Should I study the race course in advance?

We recommend that you have some familiarity with the race course before starting, although volunteers will be directing you at major turns.

During your race

What do I do if I see a fellow competitor who has fallen or gotten injured on the course?

You are not obligated to stay back with an injured runner, although please do so if you feel that the person needs assistance. In nearly all cases, we recommend that you ask if they are okay, get their name and bib number, and then tell the next volunteer you see that someone behind you on the course is injured, providing the name and bib number if you can remember.

What should I expect at aid stations?

The race instructions will specify the distance between aid stations placed periodically along the course. Most races will provide water and sports drink at the stations. You can drink the water or pour it over your head to cool off. You may drop the cup within a reasonable distance from the aid station.  If the weather is particularly hot and especially if you expect to be running for longer than an hour, you may want to carry your own water or energy gels/chews. 

Will I need to carry a water bottle, wear a hydration vest, or something similar?

The answer to this question depends on the length of the race, distance between aid stations, the conditions of the day, your pace, and your personal preference. In shorter races, particularly in cooler weather, most people don’t carry their own water and food. However, there are good reasons to do so:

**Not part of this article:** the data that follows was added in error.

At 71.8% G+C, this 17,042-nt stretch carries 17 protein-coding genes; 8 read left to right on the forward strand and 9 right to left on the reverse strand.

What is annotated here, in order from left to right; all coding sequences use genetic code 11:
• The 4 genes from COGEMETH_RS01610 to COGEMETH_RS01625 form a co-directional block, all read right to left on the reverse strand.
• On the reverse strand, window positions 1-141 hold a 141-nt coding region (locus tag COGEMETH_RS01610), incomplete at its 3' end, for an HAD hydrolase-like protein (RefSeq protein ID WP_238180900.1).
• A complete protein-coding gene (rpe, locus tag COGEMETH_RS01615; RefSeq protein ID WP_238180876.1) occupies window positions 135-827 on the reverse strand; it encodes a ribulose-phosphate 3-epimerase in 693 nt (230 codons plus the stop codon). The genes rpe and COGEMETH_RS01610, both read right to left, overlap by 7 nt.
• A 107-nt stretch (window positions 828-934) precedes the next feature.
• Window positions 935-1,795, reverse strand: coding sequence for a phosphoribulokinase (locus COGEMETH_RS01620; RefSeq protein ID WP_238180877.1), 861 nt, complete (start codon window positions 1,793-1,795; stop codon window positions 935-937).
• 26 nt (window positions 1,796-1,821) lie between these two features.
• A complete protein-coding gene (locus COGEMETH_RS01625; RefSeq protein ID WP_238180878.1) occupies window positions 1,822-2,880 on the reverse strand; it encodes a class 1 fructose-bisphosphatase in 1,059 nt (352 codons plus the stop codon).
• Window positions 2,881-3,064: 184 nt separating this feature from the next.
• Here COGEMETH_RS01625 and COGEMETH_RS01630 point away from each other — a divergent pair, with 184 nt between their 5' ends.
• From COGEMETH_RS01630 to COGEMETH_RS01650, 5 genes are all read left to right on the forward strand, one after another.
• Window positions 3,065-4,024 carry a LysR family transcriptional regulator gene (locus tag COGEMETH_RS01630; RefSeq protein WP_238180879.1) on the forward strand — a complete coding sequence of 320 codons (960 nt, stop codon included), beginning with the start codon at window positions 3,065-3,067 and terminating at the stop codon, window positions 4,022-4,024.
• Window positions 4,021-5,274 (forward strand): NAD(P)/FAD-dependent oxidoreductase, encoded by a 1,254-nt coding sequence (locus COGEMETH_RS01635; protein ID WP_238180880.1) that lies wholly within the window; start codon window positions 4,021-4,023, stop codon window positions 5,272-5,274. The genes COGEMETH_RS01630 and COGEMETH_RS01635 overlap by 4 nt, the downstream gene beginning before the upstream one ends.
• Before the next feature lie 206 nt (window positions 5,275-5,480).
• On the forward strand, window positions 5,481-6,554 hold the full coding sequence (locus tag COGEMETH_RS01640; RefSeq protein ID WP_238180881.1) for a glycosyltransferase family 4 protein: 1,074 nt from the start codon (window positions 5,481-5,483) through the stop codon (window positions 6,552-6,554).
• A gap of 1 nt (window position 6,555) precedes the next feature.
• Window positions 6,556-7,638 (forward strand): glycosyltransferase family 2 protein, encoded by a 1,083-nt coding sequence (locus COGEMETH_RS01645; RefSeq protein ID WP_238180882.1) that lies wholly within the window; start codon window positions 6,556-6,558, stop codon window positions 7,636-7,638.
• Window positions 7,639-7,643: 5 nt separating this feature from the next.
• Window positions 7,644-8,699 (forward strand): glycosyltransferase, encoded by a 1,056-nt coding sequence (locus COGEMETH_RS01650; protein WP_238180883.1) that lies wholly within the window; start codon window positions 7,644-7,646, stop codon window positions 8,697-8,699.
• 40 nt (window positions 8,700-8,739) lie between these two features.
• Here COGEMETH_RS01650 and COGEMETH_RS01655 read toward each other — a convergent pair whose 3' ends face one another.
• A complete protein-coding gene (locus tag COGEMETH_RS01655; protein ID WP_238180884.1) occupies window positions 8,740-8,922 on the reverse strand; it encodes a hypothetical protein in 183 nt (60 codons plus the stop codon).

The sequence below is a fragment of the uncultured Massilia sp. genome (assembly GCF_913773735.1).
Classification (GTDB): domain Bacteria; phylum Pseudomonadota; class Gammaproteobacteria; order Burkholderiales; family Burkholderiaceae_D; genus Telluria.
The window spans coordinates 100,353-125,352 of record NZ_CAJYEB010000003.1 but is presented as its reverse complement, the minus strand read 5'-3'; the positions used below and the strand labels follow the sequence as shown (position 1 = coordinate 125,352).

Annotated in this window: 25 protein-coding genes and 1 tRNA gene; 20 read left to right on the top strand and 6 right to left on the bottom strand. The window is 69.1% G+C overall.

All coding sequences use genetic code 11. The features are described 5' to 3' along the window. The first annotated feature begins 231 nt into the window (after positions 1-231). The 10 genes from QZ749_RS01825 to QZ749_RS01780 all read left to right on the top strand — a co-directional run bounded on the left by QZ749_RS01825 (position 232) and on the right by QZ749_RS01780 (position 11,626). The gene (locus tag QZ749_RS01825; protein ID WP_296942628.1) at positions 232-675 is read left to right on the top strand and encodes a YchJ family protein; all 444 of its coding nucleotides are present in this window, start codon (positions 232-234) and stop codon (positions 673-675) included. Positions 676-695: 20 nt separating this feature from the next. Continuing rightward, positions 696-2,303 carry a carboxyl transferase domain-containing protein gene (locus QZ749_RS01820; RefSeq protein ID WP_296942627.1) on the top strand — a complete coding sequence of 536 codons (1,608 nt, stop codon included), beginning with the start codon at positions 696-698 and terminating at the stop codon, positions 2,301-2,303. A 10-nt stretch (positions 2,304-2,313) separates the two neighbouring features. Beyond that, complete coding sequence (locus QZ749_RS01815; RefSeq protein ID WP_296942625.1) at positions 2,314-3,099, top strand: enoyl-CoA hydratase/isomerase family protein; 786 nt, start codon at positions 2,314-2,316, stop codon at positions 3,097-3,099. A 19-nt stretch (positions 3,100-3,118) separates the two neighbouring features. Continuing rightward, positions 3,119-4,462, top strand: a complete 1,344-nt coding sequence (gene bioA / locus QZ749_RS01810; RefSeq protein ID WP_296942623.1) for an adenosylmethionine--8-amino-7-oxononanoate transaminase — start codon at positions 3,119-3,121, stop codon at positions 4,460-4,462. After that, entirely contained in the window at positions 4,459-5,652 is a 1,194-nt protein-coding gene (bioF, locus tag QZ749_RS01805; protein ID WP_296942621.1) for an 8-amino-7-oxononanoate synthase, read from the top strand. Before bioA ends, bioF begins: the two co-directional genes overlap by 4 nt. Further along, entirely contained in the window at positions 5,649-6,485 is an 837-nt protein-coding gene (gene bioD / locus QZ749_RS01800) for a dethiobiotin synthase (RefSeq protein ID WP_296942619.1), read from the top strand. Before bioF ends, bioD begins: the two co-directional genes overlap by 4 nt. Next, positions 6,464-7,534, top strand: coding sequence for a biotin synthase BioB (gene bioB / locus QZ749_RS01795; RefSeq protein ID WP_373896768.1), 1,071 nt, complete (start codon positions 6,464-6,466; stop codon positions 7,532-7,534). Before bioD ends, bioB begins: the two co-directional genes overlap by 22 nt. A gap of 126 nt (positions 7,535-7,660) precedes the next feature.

• If it’s hot or if you’re a relatively slow runner, you may well need fluids or snacks between aid stations, making a bottle or vest an important piece of gear. 
  • If you’re racing for a fast time, you might wish to carry your own gear to save time at aid stations, although the extra weight may also slow you down. 
  • If you have highly individualized nutritional needs, you’ll want to carry your own provisions with you. 
  • Hydration vests are also very useful for stashing extra (or discarded) clothing, phone, keys, and such. 

As with all gear, it is important to practice with a bottle or vest during training before using it during a race, particularly a long race. 

What if I need to use or change a menstrual product during the race?

For races of the half-marathon distance and longer, FLRC provides menstrual products and sanitary disposal bags at aid stations.

After the Race

What should I do after I finish?

Particularly if it’s cool weather, it’s worth putting some extra clothes on so you don’t get cold. You won’t be cold at first, but it’s easy to get chilled quickly after significant exertion, and putting on some warm clothes before you get cold will help.

Where can I learn how fast I ran or where I finished?

At some races, we post interim results during the race. We also post all the results on the FLRC website, usually within a day or two.